Do I Need Swedish Death Cleaning?

Theresa Cashman
February 3, 2020

Not feeling the intense purge prescribed by many in the organizing world? Try Döstädning, also known as Swedish Death Cleaning. This gentle act helps you determine which items are important to keep in your life, and which ones to let go of.

Yes, the name of this #decluttering technique can be off-putting, but Margareta Magnusson, author of The Gentle Art of Swedish Death Cleaning: How to Free Yourself and Your Family from a Lifetime of Clutter insists that these small changes to our outlook can increase our #happiness and sense of satisfaction in our lives.

This concept, a life-style really, was introduced to us by the Swedes. It says that we should consider what we can do to ensure the next generation isn’t burdened by the physical items we leave behind. And this concept applies to all generations! “Death cleaning is not about dusting or mopping up; it is about a permanent form of organization that makes your everyday life run more smoothly,” Margareta explains.

Why is Döstädning a good thing?

It happens slowly. You find items to gift out of your home slowly so you don’t come home to an empty house after an intense weekend of purging. Start with large items hidden away in closets or attics and slowly work your way down to smaller items, memorabilia, and photographs.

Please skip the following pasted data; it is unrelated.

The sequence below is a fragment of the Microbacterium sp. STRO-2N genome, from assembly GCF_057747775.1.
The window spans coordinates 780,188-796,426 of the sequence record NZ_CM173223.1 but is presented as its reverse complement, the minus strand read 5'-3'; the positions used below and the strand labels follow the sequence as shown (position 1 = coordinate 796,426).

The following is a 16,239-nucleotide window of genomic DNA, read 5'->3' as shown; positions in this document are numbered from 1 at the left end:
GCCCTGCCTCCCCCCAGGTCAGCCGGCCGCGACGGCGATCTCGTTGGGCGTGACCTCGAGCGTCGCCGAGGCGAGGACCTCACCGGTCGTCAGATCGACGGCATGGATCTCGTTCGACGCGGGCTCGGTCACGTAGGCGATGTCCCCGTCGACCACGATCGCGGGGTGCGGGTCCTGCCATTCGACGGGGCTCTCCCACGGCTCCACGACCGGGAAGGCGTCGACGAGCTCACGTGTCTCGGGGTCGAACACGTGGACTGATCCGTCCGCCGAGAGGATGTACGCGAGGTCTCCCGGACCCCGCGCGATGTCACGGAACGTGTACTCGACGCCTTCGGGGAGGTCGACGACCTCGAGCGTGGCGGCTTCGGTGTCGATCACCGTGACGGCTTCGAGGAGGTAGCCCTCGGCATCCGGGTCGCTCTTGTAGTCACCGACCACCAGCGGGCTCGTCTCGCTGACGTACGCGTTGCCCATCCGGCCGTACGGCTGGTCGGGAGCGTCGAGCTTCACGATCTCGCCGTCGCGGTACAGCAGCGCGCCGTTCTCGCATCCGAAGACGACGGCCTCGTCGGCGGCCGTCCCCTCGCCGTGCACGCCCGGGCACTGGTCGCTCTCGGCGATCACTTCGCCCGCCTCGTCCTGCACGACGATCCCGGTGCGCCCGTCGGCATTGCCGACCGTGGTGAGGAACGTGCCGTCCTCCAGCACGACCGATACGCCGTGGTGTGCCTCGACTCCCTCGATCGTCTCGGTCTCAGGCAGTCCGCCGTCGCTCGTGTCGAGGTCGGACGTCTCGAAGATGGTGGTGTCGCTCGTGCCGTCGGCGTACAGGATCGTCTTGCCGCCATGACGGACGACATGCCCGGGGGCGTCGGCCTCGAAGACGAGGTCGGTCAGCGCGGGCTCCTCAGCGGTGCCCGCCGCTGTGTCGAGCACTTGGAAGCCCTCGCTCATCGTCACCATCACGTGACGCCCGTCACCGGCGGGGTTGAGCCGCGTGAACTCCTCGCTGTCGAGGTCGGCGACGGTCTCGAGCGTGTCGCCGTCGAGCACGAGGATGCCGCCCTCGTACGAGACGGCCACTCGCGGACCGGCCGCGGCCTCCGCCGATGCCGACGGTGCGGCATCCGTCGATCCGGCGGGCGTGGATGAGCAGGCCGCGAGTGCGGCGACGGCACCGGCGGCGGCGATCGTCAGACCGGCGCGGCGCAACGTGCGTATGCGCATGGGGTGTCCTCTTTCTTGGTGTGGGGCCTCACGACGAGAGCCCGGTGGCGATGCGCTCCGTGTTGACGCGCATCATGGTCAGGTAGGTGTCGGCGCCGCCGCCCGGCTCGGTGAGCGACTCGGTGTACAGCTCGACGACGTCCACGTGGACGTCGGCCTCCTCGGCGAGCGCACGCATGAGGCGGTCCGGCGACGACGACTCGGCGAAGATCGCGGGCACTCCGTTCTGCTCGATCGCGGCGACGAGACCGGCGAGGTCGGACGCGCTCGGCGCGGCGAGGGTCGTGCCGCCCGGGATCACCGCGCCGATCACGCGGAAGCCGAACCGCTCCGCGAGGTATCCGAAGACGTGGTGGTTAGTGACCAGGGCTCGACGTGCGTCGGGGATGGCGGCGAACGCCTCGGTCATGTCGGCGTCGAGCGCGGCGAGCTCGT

You’re doing good in the world. Think of all the items we all have in the back of our closets that someone could really use right now. Allowing items to be recirculated into the world keeps other family’s costs down, cuts down on shipping costs and fuel, and is greener all around.

You have a chance to actually ask people if they want your items! Going through a loved ones possessions after they pass should be an opportunity to remember the good times, not an instigator of arguments and exhaustion. “Some people can’t wrap their heads around death. And these people leave a mess after them. Did they think they were immortal?” Margareta writes. This is also an opportunity to shred or discard things that would be embarrassing to your loved ones to find.

Regardless of where you are in life, you get to take stock. Counting your blessings, reliving your story to see how you’ve grown, and discussing your intentions for end of life with trusted family and friends feels good, and is good for you too. The author adds, “it is a delight to go through things and remember their worth.”

Life becomes about focusing on relationships and experiences instead of things. Rosellina Ferraro, PhD, Associate Professor of Marketing at the Robert H. Smith School of Business at University of Maryland says, “If you pare down [your belongings], the argument is that you can better focus on the really important things in life.” There’s so much research coming out about investment in experiences and those we love brings greater levels of happiness than new items do. Consider where you’d like to apply this to your life!

Remember, when you declutter your house, your mind will follow. Be gentle with yourself and call on a #professionalorganizer if you’re struggling!